This is starting to be a really big deal. Over the last few years, health costs in the US have grown at their slowest pace in the last 50 years. This is important because projections of the federal budget deficit, projections of state health care costs in programs like Medicaid and health costs for businesses all are drastically altered if we actually are able to slow the rate of health care cost growth.
Simply put, if health costs continue on this trajectory of much lower growth, our long-term worry about federal deficits is given some much-needed breathing room. For a state like North Carolina, a continuation of our already lowest-in-the-nation cost growth in our Medicaid program would mean a much stabler state budget and more flexibility to meet state needs.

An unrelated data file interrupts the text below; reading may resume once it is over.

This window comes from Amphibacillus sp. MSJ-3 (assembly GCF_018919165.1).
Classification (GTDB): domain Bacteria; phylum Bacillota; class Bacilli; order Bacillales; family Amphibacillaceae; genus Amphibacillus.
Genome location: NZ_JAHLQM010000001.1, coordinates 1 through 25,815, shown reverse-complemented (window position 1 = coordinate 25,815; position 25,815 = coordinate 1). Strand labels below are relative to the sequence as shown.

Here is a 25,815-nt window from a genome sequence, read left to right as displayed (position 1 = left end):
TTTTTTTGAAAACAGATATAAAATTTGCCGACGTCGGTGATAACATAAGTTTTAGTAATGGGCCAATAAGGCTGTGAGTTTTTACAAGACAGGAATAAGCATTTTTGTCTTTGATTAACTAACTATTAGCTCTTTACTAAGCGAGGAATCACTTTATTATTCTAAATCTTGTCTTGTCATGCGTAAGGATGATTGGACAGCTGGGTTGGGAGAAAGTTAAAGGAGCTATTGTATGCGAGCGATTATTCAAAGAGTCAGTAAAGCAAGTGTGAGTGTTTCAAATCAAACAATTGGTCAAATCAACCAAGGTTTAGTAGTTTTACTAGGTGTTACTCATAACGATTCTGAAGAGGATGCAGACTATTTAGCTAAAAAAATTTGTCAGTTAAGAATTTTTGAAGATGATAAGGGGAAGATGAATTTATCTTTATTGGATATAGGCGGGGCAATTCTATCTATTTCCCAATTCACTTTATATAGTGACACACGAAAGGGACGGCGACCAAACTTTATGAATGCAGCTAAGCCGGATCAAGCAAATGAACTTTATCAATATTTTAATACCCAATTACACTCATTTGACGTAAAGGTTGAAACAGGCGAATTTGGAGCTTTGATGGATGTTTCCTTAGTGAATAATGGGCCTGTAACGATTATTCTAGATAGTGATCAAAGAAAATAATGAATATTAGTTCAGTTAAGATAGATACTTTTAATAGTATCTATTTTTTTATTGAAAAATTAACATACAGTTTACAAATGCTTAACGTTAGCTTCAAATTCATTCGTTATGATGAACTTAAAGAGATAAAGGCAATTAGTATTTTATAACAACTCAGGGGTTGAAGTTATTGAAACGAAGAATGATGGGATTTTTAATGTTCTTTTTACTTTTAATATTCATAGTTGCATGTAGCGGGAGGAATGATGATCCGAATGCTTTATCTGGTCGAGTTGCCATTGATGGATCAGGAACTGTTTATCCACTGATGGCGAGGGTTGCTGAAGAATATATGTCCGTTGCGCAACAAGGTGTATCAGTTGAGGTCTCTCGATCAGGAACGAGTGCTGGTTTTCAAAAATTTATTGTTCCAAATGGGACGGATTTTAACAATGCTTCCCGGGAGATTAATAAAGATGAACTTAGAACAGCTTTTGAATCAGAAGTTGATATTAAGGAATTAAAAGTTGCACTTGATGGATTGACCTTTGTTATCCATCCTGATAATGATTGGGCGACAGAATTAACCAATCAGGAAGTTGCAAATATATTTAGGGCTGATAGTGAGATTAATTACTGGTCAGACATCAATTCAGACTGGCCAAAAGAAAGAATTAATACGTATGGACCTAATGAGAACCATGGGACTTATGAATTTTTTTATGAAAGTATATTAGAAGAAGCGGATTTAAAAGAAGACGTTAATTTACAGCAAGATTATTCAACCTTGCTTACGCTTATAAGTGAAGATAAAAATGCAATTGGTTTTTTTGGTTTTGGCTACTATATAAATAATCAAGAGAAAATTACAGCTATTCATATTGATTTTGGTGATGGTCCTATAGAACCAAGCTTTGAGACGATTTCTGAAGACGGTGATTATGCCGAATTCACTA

Some have argued that the health spending slowdown is simply due to the lingering effects of the recession, but a new study detailed in the health policy journal Health Affairs is showing surprising data that a substantial part of the spending slowdown will continue:
Our findings suggest cautious optimism that the slowdown in the growth of health spending may persist—a change that, if borne out, could have a major impact on US health spending projections and fiscal challenges facing the country.